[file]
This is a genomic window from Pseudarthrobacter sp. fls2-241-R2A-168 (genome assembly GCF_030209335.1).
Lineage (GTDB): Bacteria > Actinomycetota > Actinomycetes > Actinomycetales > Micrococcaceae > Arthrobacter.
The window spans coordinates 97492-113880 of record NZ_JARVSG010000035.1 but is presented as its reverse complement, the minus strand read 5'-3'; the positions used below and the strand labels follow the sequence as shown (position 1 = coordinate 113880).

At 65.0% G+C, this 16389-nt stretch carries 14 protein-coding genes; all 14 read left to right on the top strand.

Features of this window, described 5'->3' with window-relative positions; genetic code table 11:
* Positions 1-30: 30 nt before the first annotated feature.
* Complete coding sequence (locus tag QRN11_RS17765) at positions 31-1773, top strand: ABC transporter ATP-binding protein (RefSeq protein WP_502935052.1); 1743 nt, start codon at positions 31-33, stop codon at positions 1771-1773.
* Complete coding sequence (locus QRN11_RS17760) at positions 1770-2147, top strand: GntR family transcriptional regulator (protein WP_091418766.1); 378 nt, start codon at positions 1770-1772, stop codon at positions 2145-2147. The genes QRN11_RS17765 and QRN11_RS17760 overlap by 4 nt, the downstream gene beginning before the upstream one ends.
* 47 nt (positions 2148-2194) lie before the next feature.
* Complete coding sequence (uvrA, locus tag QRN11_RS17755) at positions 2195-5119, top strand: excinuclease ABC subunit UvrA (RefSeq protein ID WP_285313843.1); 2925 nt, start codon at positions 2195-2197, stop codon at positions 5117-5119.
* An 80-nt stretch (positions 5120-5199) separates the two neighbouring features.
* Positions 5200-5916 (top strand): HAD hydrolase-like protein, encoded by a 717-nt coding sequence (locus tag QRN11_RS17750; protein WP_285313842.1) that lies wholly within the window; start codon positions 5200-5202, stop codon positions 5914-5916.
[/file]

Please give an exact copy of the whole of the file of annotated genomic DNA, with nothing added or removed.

This is a genomic window from Pseudarthrobacter sp. fls2-241-R2A-168 (genome assembly GCF_030209335.1).
Lineage (GTDB): Bacteria > Actinomycetota > Actinomycetes > Actinomycetales > Micrococcaceae > Arthrobacter.
The window spans coordinates 97492-113880 of record NZ_JARVSG010000035.1 but is presented as its reverse complement, the minus strand read 5'-3'; the positions used below and the strand labels follow the sequence as shown (position 1 = coordinate 113880).

At 65.0% G+C, this 16389-nt stretch carries 14 protein-coding genes; all 14 read left to right on the top strand.

Features of this window, described 5'->3' with window-relative positions; genetic code table 11:
* Positions 1-30: 30 nt before the first annotated feature.
* Complete coding sequence (locus tag QRN11_RS17765) at positions 31-1773, top strand: ABC transporter ATP-binding protein (RefSeq protein WP_502935052.1); 1743 nt, start codon at positions 31-33, stop codon at positions 1771-1773.
* Complete coding sequence (locus QRN11_RS17760) at positions 1770-2147, top strand: GntR family transcriptional regulator (protein WP_091418766.1); 378 nt, start codon at positions 1770-1772, stop codon at positions 2145-2147. The genes QRN11_RS17765 and QRN11_RS17760 overlap by 4 nt, the downstream gene beginning before the upstream one ends.
* 47 nt (positions 2148-2194) lie before the next feature.
* Complete coding sequence (uvrA, locus tag QRN11_RS17755) at positions 2195-5119, top strand: excinuclease ABC subunit UvrA (RefSeq protein ID WP_285313843.1); 2925 nt, start codon at positions 2195-2197, stop codon at positions 5117-5119.
* An 80-nt stretch (positions 5120-5199) separates the two neighbouring features.
* Positions 5200-5916 (top strand): HAD hydrolase-like protein, encoded by a 717-nt coding sequence (locus tag QRN11_RS17750; protein WP_285313842.1) that lies wholly within the window; start codon positions 5200-5202, stop codon positions 5914-5916.